The Knockturnal talks with members of the creative team of the Tony Award-nominated musical, Natasha, Pierre, & The Great Comet of 1812.
Talking with the Tony-nominated actors, writers, directors, and designers about their challenges, their inspirations, and their first time on stage.
Ms. Foundation celebrates their 21st Comedy Night at Caroline’s On Broadway in New York City.
Project Runway finalist pairs trendy silhouettes and scuba material in her New York Fashion Week presentation.
Woody Allen, Rachel Brosnahan, and John Magaro talk story, character, and auditioning for Allen’s new Amazon series, “Crisis in Six Scenes.”
Serena Williams and Andy Murray win their first round matches at Day 2 of the U.S. Open and American Express premieres this year’s Fan Experience.
Italian coffeemaker Lavazza partners with tennis legend Andre Agassi and the U.S. Open to give back to the Andre Agassi Foundation for Children.
GREY GOOSE celebrated the official launch of its global summer pop up experience, GREY GOOSE Boulangerie Bleue, with a massive takeover at Le District in Battery Park.
Popstar: Never Stop Never Stopping is like an assorted meat and cheese platter.
On Monday May 23rd, the seventh annual Lilly Awards were held at the off-Broadway Signature Theatre. The red carpet was fun and casual as artists across all theatrical disciplines posed for photos. Looking around the lobby of the theater, one was surrounded by a warm community of passionate artists who are also active forces of change in the industry, such as Danai Gurira and Diane Paulus. I briefly spoke with two of the night’s honorees, Jessie Mueller and Kathy Najimy.
What is the best piece of advice you’ve ever been given or something someone’s said that’s really resonated with you?
JESSIE MUELLER: (Laughing) Simply don’t let people f**k with you. Stay your course.
How does it feel to be honored at the Lilly Awards today?
KATHY NAJIMY: It feels great! You know, in this business, we get a lot of prizes here and there, but this one is really important and special to me because it has the word “activism” in it. A lot of times, as an actress, you might get recognized for a role you did or a movie that was popular that you maybe didn’t do that much in or whatever, and because I am an activist first before an actress, this means so much to me. I love that they’re both in the same sentence because I am an actress and an activist. When Amanda Greene said, “Oh they wanna give you an award!” I said, “What for?” and she said, “The actress-activist-whatever award,” I thought, “Wow that’s a good day.”
How do you manage to balance the art and acting with activism because I can imagine they come up against each other.
KN: I don’t think anybody balances anything. I just got asked to speak somewhere and I go, “What do you mean me to speak about?” and they said, “We want you to speak about how you balance being a mother, a wife, an activist, an actress…” and I said, ”
Oh, stop right there. You assume that anyone in the world is able to do that.” I don’t know that that’s the goal because it’s never balanced. So you just sort of do what you do that day and then you’re tired and then the next day you do the next thing. It’s not ever perfectly balanced–the parenting, the apartment owning, the New York living, the activist, the actress, health, nutrition. That day you do where your heart takes you.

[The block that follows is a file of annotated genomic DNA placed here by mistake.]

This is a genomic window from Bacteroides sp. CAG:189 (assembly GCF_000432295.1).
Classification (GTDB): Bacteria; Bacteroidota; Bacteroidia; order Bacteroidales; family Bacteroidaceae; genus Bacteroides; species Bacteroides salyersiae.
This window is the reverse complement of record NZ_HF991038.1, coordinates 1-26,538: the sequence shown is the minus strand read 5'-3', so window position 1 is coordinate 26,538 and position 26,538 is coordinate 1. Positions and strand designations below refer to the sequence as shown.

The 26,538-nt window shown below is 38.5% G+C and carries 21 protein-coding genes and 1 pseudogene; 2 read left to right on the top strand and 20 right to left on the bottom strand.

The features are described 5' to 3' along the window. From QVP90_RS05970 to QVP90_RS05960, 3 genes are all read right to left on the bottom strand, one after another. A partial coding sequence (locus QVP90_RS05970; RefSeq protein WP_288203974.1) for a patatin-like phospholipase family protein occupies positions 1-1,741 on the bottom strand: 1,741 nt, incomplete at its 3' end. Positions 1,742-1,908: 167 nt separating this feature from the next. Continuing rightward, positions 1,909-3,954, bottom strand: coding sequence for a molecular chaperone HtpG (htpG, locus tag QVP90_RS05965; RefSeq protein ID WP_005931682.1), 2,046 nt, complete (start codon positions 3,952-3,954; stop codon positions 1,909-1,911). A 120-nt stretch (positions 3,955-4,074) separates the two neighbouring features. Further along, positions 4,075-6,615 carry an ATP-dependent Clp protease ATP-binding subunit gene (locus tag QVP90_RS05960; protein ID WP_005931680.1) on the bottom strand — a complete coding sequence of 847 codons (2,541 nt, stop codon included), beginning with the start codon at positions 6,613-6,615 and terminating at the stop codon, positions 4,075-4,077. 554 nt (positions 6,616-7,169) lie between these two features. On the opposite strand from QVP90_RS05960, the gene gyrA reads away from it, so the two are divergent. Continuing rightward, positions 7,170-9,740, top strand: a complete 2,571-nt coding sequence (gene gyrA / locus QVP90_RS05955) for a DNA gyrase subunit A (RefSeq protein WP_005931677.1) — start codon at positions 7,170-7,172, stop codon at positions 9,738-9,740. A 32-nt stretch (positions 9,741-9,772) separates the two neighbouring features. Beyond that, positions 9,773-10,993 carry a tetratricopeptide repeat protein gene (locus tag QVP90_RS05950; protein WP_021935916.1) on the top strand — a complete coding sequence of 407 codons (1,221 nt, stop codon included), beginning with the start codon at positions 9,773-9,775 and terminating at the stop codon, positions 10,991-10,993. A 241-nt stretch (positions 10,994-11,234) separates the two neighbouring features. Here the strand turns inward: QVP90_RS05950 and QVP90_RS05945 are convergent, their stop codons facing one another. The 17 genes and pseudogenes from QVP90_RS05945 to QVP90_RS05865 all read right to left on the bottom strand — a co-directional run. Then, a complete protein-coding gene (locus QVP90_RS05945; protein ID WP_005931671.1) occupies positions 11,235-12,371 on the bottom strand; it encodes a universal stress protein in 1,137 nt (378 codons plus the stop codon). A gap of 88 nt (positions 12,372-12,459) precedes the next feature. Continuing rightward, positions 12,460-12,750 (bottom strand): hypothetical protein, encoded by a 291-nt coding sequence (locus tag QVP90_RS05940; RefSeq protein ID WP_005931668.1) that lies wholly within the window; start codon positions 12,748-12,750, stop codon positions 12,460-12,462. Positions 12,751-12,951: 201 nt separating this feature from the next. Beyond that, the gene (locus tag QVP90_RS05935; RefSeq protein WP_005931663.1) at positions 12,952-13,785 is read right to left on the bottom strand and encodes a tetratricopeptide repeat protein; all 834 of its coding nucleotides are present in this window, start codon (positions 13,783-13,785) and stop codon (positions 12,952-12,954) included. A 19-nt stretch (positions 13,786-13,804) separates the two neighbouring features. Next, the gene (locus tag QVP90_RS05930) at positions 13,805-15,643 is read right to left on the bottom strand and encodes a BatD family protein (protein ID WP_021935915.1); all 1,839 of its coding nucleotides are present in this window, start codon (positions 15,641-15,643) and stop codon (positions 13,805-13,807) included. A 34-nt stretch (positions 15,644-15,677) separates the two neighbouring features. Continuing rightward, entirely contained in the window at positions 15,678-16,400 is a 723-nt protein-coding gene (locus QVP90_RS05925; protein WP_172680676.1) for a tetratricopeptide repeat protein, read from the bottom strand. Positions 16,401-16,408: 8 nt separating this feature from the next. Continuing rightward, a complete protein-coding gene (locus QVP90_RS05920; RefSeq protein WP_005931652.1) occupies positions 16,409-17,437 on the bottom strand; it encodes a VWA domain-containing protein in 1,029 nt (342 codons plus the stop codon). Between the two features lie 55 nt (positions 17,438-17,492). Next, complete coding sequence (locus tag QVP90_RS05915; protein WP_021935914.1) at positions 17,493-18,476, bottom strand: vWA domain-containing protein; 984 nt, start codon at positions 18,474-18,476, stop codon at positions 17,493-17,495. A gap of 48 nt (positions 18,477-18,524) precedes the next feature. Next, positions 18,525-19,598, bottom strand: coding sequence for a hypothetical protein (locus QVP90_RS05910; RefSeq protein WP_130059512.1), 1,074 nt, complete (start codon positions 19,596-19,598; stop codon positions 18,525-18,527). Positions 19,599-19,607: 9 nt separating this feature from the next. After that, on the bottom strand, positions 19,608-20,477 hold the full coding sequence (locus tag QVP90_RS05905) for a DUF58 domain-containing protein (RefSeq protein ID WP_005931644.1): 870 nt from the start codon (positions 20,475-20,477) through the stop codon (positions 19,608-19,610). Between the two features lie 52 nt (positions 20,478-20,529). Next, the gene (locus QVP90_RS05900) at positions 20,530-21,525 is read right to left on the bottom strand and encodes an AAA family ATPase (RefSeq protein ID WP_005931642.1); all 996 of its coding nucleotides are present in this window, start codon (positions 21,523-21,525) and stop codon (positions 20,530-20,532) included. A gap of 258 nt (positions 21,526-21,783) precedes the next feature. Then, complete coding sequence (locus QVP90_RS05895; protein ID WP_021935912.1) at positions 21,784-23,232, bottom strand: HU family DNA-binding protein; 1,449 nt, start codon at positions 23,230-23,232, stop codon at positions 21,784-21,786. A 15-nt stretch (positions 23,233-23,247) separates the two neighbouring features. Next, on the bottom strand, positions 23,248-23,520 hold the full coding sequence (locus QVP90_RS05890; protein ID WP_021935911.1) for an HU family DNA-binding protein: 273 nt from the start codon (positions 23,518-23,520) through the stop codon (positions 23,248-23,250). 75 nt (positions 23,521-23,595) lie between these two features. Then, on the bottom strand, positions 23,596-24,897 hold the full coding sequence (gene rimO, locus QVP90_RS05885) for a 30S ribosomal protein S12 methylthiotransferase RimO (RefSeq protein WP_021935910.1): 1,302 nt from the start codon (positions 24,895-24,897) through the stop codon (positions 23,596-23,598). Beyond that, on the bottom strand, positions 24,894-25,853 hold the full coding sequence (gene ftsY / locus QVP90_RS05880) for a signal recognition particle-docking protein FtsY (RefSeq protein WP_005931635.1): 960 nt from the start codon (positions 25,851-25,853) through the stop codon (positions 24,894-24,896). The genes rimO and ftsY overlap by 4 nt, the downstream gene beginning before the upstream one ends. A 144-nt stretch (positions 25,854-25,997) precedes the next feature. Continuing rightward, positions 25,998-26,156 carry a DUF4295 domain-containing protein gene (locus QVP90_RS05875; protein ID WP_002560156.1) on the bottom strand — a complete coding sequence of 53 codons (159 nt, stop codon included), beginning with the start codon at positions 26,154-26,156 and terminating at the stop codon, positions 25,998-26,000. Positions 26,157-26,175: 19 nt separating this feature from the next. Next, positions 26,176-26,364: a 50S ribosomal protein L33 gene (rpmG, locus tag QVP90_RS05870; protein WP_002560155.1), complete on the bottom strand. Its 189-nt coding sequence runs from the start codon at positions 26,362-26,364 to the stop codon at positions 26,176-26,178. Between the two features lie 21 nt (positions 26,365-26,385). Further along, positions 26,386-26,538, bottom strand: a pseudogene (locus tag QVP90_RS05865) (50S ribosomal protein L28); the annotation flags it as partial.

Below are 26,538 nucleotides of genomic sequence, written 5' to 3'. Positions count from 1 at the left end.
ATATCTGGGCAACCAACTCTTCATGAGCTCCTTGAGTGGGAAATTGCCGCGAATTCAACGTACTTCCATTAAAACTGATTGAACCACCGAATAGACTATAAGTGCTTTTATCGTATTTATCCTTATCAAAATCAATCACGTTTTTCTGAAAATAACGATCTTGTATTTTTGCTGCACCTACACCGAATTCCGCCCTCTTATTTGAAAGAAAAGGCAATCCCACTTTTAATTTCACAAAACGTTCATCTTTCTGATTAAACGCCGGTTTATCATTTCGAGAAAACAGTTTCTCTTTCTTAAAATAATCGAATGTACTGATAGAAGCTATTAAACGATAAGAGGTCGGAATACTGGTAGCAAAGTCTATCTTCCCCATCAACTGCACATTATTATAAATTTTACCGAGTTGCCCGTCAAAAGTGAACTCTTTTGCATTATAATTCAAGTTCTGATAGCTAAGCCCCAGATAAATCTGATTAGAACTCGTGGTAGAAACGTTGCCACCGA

Who is someone that inspires you?
KN: Well you know, obviously tonight, my friend Gloria Steinem is here and she’s giving me the award and she’s really inspired me since I was fourteen years old when I reached up for the first Ms. Magazine and realized there were other people out there like me. In those days, there wasn’t the internet so you just thought you were the only one with crazy ideas. My mother, I know people say that, but I would say Gloria Steinem.
The Lilly Awards honor the extraordinary contributions made to the American Theater by women, as well as announce the $25,000 Stacey Mindich Prize, which funds a new work by a female playwright, and the Leah Ryan Prize, which awards an annual cash prize to an emerging woman playwright and produces a reading of the winning play in New York City.
Writer, political activist, and feminist organizer, Gloria Steinem, along with Academy Award-winner and 2016 Tony Award nominee Lupita Nyong’o and the women of Eclipsed, presented awards to honorees including Tony Award-winner and 2016 Tony Award nominee Jessie Mueller, Kathy Najimy, Genne Murphy, Candis Jones, Rehana Lew Mirza, and the women of Waking the Feminists. Other presenters included Lloyd Suh, Russell G. Jones, Rachel Chavkin, and Neena Beeber. The Lilly Awards also recognized Norbert Leo Butz and his organization, The Angel Band Project, as well as boasted special musical performances by Rebecca Naomi Jones, Amanda Green, and Georgia Stitt.
The Lilly Awards were started in the Spring of 2010 as a way to honor the work of women in the American Theater. The founders of The Lillys are Julia Jordan, Marsha Norman and Theresa Rebeck. The awards are named for Lillian Hellman, a pioneering American playwright who famously said “You need to write like the devil and act like one too when necessary.”
For additional information about the Lilly Awards (including a list of all past recipients), visit www.thelillyawards.org.